2.  Study the Memorandum and Articles of the company to ascertain the borrowing powers of the company ; also whether any limitation has been placed thereon. In addition, it should be verified whether the limit on borrowing imposed the provision of section 229(1)(d) is operative or has
    been relaxed a resolution of the shareholders.
  3.  Inspect a copy of the debenture bonds that have been issued in acknowledgement of amounts received to ascertain the terms of repayment and particulars of the assets charged as security for the repayment of the amount ; and verify that all the requirements of the Act relating to their issue
    have been fully complied with.
  4. See in the case of mortgagee debentures, that the obligations undertaken the company under the debentures trust deed to the debenture holders were being strictly honoured.
  5. Confirm that the undermentioned information, required law, has been duly communicated to the Registrar of Companies :
  • Particulars of charges which have been created over the assets of the company (Section 125).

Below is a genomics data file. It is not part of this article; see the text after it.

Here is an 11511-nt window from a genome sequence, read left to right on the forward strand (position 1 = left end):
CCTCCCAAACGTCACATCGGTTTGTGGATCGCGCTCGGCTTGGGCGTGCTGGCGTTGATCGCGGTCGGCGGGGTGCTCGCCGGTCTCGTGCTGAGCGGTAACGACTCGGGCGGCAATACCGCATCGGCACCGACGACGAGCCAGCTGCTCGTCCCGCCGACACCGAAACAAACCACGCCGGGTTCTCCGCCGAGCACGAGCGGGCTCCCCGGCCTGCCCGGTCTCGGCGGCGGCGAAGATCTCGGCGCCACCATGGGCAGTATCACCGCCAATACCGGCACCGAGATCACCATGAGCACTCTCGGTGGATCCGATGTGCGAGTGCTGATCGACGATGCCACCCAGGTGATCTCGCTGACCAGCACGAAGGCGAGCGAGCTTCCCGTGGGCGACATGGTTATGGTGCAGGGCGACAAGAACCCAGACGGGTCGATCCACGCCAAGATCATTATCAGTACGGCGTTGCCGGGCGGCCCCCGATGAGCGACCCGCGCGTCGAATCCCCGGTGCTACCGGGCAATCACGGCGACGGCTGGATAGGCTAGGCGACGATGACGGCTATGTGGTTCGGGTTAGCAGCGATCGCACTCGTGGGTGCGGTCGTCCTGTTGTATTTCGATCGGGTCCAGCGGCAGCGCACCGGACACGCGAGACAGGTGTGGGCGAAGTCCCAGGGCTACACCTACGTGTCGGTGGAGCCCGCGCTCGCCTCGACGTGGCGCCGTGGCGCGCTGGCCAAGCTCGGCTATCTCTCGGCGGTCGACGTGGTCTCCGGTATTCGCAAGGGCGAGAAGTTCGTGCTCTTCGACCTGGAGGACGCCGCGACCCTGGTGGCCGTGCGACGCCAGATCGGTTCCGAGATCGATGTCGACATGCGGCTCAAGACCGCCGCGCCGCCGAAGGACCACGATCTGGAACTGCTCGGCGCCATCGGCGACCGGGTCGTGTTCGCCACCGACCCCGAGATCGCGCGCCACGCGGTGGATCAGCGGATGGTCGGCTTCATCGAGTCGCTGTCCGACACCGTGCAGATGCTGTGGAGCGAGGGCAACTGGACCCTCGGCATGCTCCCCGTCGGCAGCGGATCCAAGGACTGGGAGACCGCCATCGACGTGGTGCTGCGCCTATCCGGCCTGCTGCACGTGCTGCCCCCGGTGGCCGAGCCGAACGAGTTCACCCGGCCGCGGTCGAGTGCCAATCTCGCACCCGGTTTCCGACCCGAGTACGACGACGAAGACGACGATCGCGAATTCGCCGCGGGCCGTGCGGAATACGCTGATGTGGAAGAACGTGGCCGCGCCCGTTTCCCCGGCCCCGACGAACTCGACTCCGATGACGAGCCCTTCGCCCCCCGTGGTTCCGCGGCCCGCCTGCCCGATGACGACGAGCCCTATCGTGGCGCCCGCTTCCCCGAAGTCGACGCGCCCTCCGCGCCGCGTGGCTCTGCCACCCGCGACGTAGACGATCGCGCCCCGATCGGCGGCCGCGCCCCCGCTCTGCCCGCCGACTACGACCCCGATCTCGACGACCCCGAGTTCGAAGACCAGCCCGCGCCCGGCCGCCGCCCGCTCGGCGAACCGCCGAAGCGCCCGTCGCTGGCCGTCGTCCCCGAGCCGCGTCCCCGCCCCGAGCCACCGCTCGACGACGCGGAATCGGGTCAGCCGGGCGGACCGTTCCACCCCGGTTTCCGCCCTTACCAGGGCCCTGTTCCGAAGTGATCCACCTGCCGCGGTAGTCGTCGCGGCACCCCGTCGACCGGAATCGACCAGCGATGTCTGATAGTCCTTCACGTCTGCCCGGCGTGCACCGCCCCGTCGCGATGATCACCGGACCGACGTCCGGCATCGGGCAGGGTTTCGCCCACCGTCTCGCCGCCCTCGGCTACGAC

•  Particulars in case of series of debentures entitling holder pari passu (Section 128).
  • Information in regard to commission or discount paid on subscription of debentures (Section 129).
  •  Information in regard to satisfaction in whole, or in part, of any charge relating to the property of the company (Section 138).
  • Verify that the provisions regarding redemption has been duly complied with. Debentures may be redeemable according to the terms of issue at specified dates annual or other drawings or, at the option of the company, after due notice has been given of the intent to repay. While vouching
    entries in respect of debentures redeemed, the minutes of the Board of Directors authorising their redemption should be referred to for authority and the cancelled debenture bonds of stock certificates should be examined.